In a multivariate analysis, smoking was found to be independently associated with higher HSS grade (Table 2). The weekly consumption of alcohol, female gender and “non-married” marital status were also independently associated with higher HSS score. No significant relationship between age and HSS score grade was found. The percent of shared variance (adjusted R square) for this model was 11.3%.

The sub-group analyses shows no significant difference in mean HSS score between the genders among non-smokers: 5.57 (SD=6.54) and 5.5 (SD=5.97) and for females and males respectively (p=1). However, amongst smokers, significantly higher mean score of HSS was assigned for females, compared to males: 12.43 (SD=9.63) vs. 8.56 (SD=7.28); p=0.032, as presented in Figure 2. The results of MANOVA shows the independent significant relationship of HSS grade with smoking and gender (p<0.001 and p=0.011 respectively), and with interaction of these two factors (p=0.014). After adding the parameters of age, amount of alcohol and maternal status as the co-variables (MANCOVA) only a minimal change was demonstrated regarding relationship between the gender-smoking interaction and the primary outcome (p=0.019).

No significant trend reflecting the HSS score in accordance to the level of smoking was found. The mean values of HSS score in the groups of mild, moderate and heavy smokers were: 8.96 (SD=6.07), 11.59 (SD=9.86), and 9.5 (SD=8.44) respectively (p for trend=0.809).

Discussion

In the presented study, we have attempted to compare the tendency to develop alcohol hangover between smokers and non-smokers, in order to evaluate a popular belief that smoking may increase the likelihood to suffer from hangover.

As reported in the literature, cigarette smoking and alcohol consuming are highly co-morbid phenomenons. In our cohort, one-fifth of all students have reported usual cigarette smoking and around one-third of those consumed more than half a cigarette pack daily. These findings are comparable with the results of other studies, in which 17-25% of students were current smokers [11,12]. Expectedly, alcohol consumption was higher amongst smokers.

Our findings seem to support the belief that smokers suffer more from hangover. More than 20% of the non-smokers did not experience hangover at all during the previous year, compared to 3% of the smokers. Smokers tended to report more hangover symptoms and had higher HSS scores compared with the non-smokers, regardless of the amounts of alcohol consumed. This tendency was remarkably stronger among women.

Nevertheless, this tendency to develop hangover was not correlated to the reported daily cigarette consumption of the smokers. It is possible that regular smoking habits do not represent the amounts of cigarettes smoked during drinking nights.

The influence of cigarette smoking on the alcohol hangover was previously hypothesized, but it was never heavily supported by data [13-15]. In one study of college students, smokers tended more to report hangover like experiences, but there was no evidence that smoking status was associated with increased hangover susceptibility [16]. In another work, a correlation between smoking and hangover in a small sample of 18-19 years olds was reported (Jackson et al. unpublished observations. Available at: http://digitalcommons.wustl.edu/guzeposter2006/11).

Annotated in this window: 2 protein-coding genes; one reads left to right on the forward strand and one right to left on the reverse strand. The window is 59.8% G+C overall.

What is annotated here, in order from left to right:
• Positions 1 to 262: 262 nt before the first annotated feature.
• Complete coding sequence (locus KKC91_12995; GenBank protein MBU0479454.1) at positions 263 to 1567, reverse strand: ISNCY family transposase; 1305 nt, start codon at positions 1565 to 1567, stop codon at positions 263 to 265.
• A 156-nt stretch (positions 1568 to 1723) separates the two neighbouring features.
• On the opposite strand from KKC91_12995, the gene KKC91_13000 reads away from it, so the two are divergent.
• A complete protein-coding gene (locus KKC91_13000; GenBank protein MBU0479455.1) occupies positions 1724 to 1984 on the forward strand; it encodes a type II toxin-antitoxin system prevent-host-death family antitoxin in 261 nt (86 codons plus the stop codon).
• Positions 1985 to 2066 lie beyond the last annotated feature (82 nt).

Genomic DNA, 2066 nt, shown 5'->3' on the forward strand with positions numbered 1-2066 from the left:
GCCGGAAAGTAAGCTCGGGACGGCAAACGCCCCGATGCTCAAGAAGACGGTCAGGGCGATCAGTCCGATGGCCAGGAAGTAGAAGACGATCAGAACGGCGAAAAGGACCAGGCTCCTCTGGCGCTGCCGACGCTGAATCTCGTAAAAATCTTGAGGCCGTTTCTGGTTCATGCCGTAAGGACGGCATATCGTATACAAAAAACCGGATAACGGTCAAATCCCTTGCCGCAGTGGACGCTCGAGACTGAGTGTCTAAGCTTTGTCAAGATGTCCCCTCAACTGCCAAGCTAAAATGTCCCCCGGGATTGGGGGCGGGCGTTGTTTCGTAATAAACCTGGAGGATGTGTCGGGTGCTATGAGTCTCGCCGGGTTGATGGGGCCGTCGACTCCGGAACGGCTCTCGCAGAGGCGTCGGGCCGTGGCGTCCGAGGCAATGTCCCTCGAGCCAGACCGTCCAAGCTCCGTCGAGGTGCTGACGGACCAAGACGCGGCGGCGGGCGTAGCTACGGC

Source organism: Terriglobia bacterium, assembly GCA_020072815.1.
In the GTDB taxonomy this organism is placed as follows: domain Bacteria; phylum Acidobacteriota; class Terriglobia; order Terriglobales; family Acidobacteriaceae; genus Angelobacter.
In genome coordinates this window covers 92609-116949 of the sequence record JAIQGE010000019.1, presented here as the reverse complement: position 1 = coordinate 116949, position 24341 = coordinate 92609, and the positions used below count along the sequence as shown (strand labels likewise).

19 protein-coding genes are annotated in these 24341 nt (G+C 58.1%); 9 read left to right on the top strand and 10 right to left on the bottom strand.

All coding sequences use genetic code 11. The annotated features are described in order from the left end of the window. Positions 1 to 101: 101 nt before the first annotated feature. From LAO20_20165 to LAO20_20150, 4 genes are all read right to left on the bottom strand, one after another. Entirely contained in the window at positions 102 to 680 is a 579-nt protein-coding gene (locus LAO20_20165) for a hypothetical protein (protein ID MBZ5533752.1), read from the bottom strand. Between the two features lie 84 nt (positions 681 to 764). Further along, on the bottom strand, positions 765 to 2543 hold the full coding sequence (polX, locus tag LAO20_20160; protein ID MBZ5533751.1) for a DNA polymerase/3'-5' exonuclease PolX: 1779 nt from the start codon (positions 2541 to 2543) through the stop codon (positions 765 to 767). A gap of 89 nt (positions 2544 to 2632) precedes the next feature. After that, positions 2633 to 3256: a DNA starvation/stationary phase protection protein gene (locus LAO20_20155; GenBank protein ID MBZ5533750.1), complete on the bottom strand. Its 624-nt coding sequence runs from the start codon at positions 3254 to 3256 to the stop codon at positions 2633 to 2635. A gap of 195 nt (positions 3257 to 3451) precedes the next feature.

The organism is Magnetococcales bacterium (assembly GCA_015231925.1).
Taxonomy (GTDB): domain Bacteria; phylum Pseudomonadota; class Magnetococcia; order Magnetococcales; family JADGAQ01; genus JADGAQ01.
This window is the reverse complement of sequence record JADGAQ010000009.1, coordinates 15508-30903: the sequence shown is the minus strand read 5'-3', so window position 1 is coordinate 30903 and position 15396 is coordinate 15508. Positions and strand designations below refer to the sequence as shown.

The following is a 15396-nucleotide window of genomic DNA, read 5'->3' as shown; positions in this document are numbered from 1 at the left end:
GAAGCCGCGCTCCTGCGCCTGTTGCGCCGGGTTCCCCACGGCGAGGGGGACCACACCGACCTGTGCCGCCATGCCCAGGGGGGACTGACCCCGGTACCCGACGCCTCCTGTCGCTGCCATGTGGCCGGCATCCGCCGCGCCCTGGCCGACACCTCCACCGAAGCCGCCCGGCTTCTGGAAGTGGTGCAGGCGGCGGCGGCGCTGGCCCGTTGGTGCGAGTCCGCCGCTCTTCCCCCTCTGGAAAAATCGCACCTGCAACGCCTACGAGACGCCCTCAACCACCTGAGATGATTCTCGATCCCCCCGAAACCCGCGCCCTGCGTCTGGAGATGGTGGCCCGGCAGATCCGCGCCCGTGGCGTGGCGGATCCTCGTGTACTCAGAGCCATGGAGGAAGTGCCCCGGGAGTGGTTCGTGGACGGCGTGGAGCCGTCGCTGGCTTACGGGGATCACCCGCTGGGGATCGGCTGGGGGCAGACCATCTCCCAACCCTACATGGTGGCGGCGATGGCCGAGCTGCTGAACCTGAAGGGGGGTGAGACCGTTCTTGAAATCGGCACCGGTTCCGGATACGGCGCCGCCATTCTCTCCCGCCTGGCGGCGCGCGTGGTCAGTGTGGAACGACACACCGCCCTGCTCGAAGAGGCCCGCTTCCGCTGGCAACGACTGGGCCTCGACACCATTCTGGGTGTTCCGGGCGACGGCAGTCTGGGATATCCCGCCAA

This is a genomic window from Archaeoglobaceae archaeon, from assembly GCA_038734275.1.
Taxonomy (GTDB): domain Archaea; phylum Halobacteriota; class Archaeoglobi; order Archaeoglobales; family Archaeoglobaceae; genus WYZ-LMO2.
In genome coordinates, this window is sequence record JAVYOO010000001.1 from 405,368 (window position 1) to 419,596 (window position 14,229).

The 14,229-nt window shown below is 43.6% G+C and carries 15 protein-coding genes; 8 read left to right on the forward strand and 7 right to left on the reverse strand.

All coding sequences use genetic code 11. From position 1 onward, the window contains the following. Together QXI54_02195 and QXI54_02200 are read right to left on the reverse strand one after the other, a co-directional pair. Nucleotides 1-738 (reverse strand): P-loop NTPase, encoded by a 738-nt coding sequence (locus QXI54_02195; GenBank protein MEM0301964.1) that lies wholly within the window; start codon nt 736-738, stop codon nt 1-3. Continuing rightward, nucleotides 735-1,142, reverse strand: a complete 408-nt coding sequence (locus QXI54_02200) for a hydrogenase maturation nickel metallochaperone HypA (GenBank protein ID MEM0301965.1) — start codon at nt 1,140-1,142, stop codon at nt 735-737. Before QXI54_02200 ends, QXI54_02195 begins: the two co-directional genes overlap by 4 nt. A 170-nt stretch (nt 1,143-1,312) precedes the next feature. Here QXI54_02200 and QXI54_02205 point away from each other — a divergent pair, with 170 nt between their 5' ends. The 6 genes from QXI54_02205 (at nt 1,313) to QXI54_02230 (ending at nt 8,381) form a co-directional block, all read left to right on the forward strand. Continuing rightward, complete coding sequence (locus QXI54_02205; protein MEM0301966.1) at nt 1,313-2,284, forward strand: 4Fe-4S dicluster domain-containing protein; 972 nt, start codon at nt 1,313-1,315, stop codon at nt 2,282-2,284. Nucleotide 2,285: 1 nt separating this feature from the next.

The pathophysiology of hangover is not fully understood; neither is it the causal relationship between the latter and cigarette smoking. Since hangover is essentially a phenomenon occurring after alcohol levels had dropped to zero, several authors have postulated that its major metabolite, acetaldehyde could contribute to hangover development [15]. Alcohol is metabolized by alcohol dehydrogenase to acetaldehyde which has some of its effects similar to hangover symptoms. Acetaldehyde is also a major component of tobacco smoke, being primarily produced by the combustion of polysaccharides [17,18].

addiction-research-experimental-female-smokers

Figure 2:Percentage (cumulative percent) of Hangover Symptom Scale (HSS) score among non-smokers (both male and female), female smokers and male smokers.

Alcohol consumption can also induce sleep alterations [15]. High alcohol doses induce hypnosis and decreases the latency of onset sleep. However, as blood alcohol decreases, there appear alterations in the sleep pattern, mainly in the second half of the sleep episode. The effects on sleep imply a shorter duration and lower quality of sleep, which could explain part of the hangover symptoms, especially the tiredness and cognitive impairment. It has been recently reported that night smokers tend to suffer from sleep disturbances. It is possible that those sleep abnormalities enhance the hangover symptoms [19]. Nonetheless, the causality may be reversed. If indeed nicotine ameliorate aversive symptoms of alcohol, it is possible that hangover prone alcohol users, self medicate themselves by nicotine, causing the co-morbidity between hangover and cigarette smoking.

Finally, a third factor may affect both smoking and hangover susceptibility. Subjects with an evening type circadian typology show a higher prevalence of nicotine, cola, cannabis, and ecstasy consumption. Evening types also present more hazardous and harmful alcohol usage and higher presence of several hangover symptoms, such as learning difficulties, thirst, tiredness, headaches, sensorial hyper-sensitivity, anxiety, and irritability [20].

The major weakness of our study is its retrospective, self-report design. Nevertheless, the use of a validated tool, and the use of a large, homogenous cohort, somewhat diminish this weakness. Further research is indicated to evaluate the relevance of the findings to other groups of population and to assess the direction of causality between smoking and hangover.

Conclusions

More research is required to understand the role of cigarette smoking and hangover, regardless of the mechanism; it seems that avoiding smoking is a good strategy to reduce morbidity caused by alcohol hangover. If any more reasons were needed to recommend our patients to avoid smoking – here is another one.

References